Among the gym goers, there is wisdom that says so no pain no gain, Or, in the free translation, there is no profit without suffering. In addition to being completely unreal – you don’t have to suffer to be healthy and fit – the coaching received a very welcome help: that Technique.
With equipment and applications, it is possible to harmonize the intrinsic drive (which makes the individual feel pleasure in the exercise of physical activity) with the extrinsic motivation, that is: an external provocation that not only cooperates with the result, but also with the possibility of greater control over the evolution of the exercises.
Singer Fernanda Abreu, 60, has had a relationship with her body since she was nine, when she started performing classical ballet – a style she still practices today. Aside from the gym, I’ve sought, over the years, within dance itself and in other ways, such as yoga and Pilates, a way to stay active and healthy.
In this search for what kept her body conscious, Fernanda recently discovered electrical stimulation (EMS), or “choquinhos,” as it’s widely known. In fact, it is about stimulating the muscles through electrical impulses, a training method created in Germany in 2007, which over the past five years has gained supporters in Brazil.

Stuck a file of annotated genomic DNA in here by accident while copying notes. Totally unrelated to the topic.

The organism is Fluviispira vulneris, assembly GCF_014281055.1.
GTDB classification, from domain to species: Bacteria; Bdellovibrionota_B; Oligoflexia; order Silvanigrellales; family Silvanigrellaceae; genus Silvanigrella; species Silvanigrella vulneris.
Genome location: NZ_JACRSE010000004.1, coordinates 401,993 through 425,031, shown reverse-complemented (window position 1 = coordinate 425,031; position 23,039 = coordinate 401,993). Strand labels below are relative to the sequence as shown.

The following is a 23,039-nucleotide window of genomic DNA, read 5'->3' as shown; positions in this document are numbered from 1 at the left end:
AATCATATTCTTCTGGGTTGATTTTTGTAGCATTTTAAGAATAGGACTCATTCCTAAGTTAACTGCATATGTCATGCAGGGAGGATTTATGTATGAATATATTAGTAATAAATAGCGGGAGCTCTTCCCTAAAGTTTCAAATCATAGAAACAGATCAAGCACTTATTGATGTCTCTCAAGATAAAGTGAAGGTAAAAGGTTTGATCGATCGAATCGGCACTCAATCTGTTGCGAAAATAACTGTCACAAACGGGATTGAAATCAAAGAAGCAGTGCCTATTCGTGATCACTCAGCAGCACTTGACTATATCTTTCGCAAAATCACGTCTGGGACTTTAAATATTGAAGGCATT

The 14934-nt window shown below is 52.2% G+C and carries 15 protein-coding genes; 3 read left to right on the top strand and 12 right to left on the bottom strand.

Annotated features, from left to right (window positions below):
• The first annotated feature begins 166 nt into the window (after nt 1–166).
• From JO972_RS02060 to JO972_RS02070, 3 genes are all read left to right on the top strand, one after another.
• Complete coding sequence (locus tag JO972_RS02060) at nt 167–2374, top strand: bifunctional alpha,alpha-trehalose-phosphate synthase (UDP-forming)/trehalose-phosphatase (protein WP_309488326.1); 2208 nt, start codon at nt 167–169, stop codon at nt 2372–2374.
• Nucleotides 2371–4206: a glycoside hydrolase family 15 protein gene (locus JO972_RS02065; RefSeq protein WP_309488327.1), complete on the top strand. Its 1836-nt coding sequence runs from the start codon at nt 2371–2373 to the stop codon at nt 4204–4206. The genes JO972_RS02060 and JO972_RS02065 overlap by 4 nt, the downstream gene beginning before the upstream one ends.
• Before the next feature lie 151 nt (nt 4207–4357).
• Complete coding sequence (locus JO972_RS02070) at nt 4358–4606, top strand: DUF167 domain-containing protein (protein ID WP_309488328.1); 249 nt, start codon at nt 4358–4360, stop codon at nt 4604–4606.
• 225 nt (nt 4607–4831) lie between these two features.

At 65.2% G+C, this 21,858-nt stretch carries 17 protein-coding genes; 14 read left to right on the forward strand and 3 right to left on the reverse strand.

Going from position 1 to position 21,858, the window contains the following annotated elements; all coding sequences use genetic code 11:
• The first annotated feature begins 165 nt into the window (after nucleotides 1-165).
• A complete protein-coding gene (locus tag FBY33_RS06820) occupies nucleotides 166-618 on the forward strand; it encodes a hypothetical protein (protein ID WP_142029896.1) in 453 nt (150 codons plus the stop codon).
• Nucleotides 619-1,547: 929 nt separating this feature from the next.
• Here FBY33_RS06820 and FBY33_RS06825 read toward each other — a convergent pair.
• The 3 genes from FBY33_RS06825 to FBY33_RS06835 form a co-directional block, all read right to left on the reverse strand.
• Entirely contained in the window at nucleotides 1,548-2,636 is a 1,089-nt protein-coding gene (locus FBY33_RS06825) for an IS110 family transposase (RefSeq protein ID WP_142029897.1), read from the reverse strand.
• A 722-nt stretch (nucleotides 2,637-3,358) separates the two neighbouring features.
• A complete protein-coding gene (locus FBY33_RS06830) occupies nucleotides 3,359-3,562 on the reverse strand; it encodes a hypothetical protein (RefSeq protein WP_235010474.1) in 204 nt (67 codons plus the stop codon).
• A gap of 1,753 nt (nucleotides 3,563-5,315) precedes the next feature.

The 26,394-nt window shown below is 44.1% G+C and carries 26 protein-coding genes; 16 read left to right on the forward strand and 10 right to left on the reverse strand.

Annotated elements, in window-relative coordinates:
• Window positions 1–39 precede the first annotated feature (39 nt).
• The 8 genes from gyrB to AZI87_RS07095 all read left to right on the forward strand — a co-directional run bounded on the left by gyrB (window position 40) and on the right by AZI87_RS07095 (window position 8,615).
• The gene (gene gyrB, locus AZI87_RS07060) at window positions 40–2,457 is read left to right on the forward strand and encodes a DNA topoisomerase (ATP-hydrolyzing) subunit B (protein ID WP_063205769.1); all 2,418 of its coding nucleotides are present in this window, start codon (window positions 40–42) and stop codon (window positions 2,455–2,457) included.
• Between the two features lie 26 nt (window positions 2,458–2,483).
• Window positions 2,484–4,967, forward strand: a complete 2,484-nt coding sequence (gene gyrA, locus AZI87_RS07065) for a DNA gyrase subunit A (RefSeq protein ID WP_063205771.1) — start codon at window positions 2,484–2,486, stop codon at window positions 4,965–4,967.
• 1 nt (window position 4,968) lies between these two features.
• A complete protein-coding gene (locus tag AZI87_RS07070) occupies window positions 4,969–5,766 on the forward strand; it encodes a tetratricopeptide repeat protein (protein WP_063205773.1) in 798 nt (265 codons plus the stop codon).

In it, the student wears a jacket that covers part of his body. In this costume, there are electrodes that are connected to a device that emits and controls the electrical impulses. Due to the ease of transportation, many physical teachers already offer training at home – the cost is about R$150 per class.
Fernanda’s first contact with this technology was through a video clip on social networks. You’ve already heard of “choquinhos” for aesthetic purposes, but not as an exercise option. I decided to give it a try.
“It’s great because it (electrical stimulation) improves work, not only in exercise, but also on the strength side. Since I’ve never been a weightlifter, I was interested in being a dynamic technique that has something to do with my activities. Plus, it’s Active activity ”, highlights the singer who trains once a week.
Fernanda warns that her number one goal is to gain muscle — and faster. “Like everything in life, nothing is a miracle. It depends a lot on your effort. However, I really felt the difference. I felt energized and in a better mood for the rest of the day,” he explains, about his first impressions.
The singer also warns of the importance of knowing your body and its limits – the method requires a lot of practice and lasts about 20 minutes. “You’re the one who has to tell the teacher how far you can go. It’s raising the levels of strength that electrical stimulation provides in different muscle groups. So, the mind has to focus on the exercise,” he admits.